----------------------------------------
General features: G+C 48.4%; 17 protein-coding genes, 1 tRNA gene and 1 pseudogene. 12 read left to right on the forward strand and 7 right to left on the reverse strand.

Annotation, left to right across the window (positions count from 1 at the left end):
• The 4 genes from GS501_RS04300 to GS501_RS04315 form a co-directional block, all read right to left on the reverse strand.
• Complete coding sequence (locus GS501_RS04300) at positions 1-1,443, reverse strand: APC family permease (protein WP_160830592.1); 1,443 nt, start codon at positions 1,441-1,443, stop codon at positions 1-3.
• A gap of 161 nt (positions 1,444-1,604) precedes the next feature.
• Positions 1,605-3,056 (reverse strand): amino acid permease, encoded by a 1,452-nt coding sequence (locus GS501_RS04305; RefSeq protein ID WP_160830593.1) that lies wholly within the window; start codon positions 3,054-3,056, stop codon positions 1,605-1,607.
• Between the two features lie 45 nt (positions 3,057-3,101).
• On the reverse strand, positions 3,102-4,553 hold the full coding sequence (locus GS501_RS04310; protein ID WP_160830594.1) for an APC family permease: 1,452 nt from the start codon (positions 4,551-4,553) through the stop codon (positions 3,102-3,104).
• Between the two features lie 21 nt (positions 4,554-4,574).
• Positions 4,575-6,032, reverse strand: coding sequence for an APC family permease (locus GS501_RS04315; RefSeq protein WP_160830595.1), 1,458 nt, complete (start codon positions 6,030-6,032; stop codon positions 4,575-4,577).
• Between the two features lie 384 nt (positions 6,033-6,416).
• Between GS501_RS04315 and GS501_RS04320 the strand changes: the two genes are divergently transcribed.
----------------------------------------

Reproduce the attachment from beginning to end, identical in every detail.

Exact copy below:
General features: G+C 48.4%; 17 protein-coding genes, 1 tRNA gene and 1 pseudogene. 12 read left to right on the forward strand and 7 right to left on the reverse strand.

Annotation, left to right across the window (positions count from 1 at the left end):
• The 4 genes from GS501_RS04300 to GS501_RS04315 form a co-directional block, all read right to left on the reverse strand.
• Complete coding sequence (locus GS501_RS04300) at positions 1-1,443, reverse strand: APC family permease (protein WP_160830592.1); 1,443 nt, start codon at positions 1,441-1,443, stop codon at positions 1-3.
• A gap of 161 nt (positions 1,444-1,604) precedes the next feature.
• Positions 1,605-3,056 (reverse strand): amino acid permease, encoded by a 1,452-nt coding sequence (locus GS501_RS04305; RefSeq protein ID WP_160830593.1) that lies wholly within the window; start codon positions 3,054-3,056, stop codon positions 1,605-1,607.
• Between the two features lie 45 nt (positions 3,057-3,101).
• On the reverse strand, positions 3,102-4,553 hold the full coding sequence (locus GS501_RS04310; protein ID WP_160830594.1) for an APC family permease: 1,452 nt from the start codon (positions 4,551-4,553) through the stop codon (positions 3,102-3,104).
• Between the two features lie 21 nt (positions 4,554-4,574).
• Positions 4,575-6,032, reverse strand: coding sequence for an APC family permease (locus GS501_RS04315; RefSeq protein WP_160830595.1), 1,458 nt, complete (start codon positions 6,030-6,032; stop codon positions 4,575-4,577).
• Between the two features lie 384 nt (positions 6,033-6,416).
• Between GS501_RS04315 and GS501_RS04320 the strand changes: the two genes are divergently transcribed.